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July 2, 2018

Might Justice Kennedy's retirement lead to defendants having stronger Sixth Amendment rights under Apprendi and Blakely?

As hard core sentencing fans know, Justice Anthony Kennedy has been a long-standing opponent of the Sixth Amendment jury trial rights that were recognized for defendants in Apprendi v. New Jersey and expanded in Blakely v. Washington.  He was in the dissent in both of those cases, as well as in every subsequent non-capital case that ruling in favor of defendants regarding Sixth Amendment jury trials rights (e.g., BookerCunningham, Southern Union, Alleyne).   In his separate Cunningham dissent, Justice Kennedy lamented "the Court continu[ing] in a wrong and unfortunate direction in the cases following Apprendi v. New Jersey."  But with his impending departure, Justice Kennedy will no longer have any say in the Court's  direction in the cases following Apprendi v. New Jersey.

Critically, because Chief Justice Roberts has been a supporter of some (though not all) expanded applications of the Sixth Amendment as shown through his votes in Cunningham and Southern Union, the Court already has five Justices who have voted for extensions of Apprendi and Blakely in some settings without counting the possible (and likely?) sixth vote of the new Justice Neil Gorsuch.  Since the next new Justice is almost certain to be at least somewhat more supportive of Sixth Amendment jury trial rights than Justice Kennedy has been, it seems to me that coming SCOTUS Terms could well have seven possible votes for extending Apprendi and Blakely jury trial rights in some settings.  (Justice Breyer has never, sadly, really heeded Justice Scalia's advice that he "buy a ticket to Apprendi-land," and Justice Alito does not seem to want to be in any land that gives criminal defendants more rights.)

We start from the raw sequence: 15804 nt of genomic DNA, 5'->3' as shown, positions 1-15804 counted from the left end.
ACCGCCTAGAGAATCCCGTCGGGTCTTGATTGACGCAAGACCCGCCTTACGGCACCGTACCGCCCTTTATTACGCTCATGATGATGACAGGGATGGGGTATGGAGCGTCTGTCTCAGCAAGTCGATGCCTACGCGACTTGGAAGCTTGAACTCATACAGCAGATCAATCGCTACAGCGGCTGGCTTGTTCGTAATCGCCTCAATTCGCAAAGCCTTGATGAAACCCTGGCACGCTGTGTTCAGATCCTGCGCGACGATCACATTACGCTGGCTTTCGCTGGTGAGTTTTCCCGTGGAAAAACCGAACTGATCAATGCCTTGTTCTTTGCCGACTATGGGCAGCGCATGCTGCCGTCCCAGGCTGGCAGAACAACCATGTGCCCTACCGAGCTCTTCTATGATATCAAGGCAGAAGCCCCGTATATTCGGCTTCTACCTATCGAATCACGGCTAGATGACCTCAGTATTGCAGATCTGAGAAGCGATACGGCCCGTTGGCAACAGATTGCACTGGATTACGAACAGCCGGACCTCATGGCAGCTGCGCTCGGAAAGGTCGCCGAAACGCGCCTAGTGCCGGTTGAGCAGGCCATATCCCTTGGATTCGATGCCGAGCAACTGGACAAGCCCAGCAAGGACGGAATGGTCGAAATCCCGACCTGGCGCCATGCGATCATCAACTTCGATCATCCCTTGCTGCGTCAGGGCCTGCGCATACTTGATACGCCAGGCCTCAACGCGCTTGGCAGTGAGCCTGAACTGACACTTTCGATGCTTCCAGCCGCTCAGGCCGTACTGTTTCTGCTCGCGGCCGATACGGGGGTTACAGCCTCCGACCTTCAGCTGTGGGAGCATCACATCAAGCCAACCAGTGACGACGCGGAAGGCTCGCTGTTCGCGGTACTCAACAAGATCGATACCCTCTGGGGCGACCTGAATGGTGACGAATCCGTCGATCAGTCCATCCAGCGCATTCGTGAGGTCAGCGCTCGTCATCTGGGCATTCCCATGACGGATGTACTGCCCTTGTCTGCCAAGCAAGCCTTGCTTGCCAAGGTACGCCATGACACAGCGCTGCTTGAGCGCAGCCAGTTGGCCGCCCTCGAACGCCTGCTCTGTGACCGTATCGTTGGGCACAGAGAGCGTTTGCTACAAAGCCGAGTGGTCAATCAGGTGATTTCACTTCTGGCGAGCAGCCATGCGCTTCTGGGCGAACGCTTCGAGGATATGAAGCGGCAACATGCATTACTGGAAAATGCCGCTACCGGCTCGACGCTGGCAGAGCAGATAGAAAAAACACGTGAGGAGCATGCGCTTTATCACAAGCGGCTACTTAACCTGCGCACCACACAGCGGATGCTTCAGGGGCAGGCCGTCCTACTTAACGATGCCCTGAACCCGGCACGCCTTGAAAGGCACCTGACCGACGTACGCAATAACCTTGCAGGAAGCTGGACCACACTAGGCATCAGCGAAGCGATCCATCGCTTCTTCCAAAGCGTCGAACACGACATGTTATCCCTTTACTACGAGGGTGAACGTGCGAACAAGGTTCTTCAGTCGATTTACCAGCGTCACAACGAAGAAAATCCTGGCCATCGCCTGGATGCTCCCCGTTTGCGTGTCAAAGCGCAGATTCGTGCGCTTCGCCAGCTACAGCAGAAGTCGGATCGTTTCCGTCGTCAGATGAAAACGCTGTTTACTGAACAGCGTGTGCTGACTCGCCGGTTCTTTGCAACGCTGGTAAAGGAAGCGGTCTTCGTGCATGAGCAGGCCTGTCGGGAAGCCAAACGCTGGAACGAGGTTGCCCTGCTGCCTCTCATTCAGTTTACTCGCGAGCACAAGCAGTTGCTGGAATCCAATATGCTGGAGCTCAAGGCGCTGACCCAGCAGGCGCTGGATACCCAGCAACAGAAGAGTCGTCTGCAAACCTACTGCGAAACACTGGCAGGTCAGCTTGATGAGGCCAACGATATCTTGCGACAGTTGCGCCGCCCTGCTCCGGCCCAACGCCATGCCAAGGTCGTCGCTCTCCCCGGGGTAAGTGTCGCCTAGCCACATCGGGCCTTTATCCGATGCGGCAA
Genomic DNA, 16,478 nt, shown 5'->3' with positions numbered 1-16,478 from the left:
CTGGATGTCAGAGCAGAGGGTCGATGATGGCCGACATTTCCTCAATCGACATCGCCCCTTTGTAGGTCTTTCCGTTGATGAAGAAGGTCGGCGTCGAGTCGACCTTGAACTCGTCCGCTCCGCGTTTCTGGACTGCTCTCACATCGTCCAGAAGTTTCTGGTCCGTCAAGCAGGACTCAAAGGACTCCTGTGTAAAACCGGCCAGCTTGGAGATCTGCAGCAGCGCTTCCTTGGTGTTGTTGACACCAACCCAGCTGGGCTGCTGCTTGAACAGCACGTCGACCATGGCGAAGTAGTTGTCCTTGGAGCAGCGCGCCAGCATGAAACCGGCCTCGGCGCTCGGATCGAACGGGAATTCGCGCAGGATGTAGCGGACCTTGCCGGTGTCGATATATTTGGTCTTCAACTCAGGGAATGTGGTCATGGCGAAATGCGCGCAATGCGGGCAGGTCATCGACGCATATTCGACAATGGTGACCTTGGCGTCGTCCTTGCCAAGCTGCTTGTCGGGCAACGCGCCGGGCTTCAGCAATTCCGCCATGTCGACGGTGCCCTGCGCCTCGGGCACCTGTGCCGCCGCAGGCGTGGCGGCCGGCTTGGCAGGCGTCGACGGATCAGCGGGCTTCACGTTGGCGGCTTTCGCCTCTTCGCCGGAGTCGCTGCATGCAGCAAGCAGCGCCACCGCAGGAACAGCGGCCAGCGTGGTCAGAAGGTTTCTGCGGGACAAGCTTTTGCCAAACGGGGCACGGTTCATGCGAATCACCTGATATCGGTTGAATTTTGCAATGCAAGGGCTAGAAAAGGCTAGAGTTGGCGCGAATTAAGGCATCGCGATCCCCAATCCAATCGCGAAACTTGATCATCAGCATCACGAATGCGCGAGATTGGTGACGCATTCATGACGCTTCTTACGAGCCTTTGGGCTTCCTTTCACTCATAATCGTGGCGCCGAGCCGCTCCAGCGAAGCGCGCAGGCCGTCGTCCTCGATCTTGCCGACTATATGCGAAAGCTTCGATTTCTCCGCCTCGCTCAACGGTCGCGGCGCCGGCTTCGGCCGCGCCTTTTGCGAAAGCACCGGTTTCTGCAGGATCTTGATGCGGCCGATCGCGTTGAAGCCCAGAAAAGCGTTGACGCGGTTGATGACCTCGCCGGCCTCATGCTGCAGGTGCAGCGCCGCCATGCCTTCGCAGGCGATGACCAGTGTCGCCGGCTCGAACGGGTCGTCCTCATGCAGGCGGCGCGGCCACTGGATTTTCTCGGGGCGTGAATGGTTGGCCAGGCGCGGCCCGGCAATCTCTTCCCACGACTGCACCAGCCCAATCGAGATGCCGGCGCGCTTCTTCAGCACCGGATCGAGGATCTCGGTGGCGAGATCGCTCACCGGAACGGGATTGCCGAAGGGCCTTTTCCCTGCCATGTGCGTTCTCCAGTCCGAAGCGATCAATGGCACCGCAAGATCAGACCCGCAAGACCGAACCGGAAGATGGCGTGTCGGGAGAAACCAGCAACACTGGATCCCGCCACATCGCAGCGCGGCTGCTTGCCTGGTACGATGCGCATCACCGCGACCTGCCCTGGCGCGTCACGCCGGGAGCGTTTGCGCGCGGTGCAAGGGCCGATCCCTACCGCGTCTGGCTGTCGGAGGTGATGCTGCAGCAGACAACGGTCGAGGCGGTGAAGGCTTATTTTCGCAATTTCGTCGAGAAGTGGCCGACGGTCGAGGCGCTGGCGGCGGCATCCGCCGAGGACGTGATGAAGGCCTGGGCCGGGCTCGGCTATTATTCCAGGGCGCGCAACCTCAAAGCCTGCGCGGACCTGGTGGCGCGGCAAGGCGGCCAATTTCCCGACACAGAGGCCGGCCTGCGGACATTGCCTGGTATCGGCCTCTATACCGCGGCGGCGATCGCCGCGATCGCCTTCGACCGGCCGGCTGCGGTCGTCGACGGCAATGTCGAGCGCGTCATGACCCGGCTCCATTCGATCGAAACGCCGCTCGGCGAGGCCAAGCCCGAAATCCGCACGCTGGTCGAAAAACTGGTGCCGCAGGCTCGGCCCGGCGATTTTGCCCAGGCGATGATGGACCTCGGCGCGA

These issues come to mind in part because of this interesting "Petition of the Day" spotlighted by SCOTUSblog.  The petition was filed by the feds in United States v. Haymond, a case in which the defendant prevailed in the Tenth Circuit on an Apprendi-type claim after the district court revoked a ten-year term of supervised released and imposed five years of reimprisonment following a preponderance of the evidence finding that the defendant violated the conditions of his release by knowingly possessing child pornography.  I am not sure fans of Apprendi and Blakely ought to be actively rooting for this case to be taken up by SCOTUS (in part because it is the feds appealing), but I am sure fans of Apprendi and Blakely should be welcoming a Court in which a new Justice more in the originalist mold of Justices Gorsuch and Scalia and Thomas will be replacing Justice Kennedy.

A few prior posts with thoughts on a post-Justice Kennedy Court:

July 2, 2018 at 09:52 AM | Permalink


That case irritates me. It turns entirely on whether or not his sentence was a "new" sentence for sentencing purposes.

Hell if I know, there are plausible arguments both ways. Is today a new day because of what the calender says or is today just like yesterday because the earth keeps moving around the sun? Flip a coin.

Besides, the pragmatist in me says that even if he gets to go before a jury the jury will fry him anyway. So who cares? (rhetorical question)

Posted by: Daniel | Jul 2, 2018 1:46:11 PM

what's left of the old Apprendi coalitions?
Majority: Thomas, Ginsburg
Dissent: Breyer

What do we know about the rest?

Posted by: RW | Jul 2, 2018 5:04:05 PM

RW, in Alleyene v U.S. 133 S.Ct. 2151, (2013) Justices Sotomayor and Kagan joined Thomas' opinion for the majority, holding that any fact that increases a mandatory minimum, rather than maximum, must be found by a jury.

Chief Justice Roberts dissented in Alleyene, but I think it was confined to extending Apprendi to minimum sentences instead of maximum sentence. Roberts' adherence to the basic principles of Apprendi remain, in my opinion. He writes, "Our holdings that a judge may not sentence a defendant to more than the jury has authorized properly preserve the jury right as a guard against judicial overreaching."


Posted by: bruce cunningham | Jul 2, 2018 5:28:52 PM

This is a very interesting article and topic. The Sixth Amendment issues have gotten no mention in the media. All the media cares about is abortion rights.

I am going to go back to reading this blog every day. My computer was goofy for a while.

This is one of the best legal blogs in America and the world.

Thank you.

Posted by: Liberty2nd | Jul 2, 2018 10:48:32 PM

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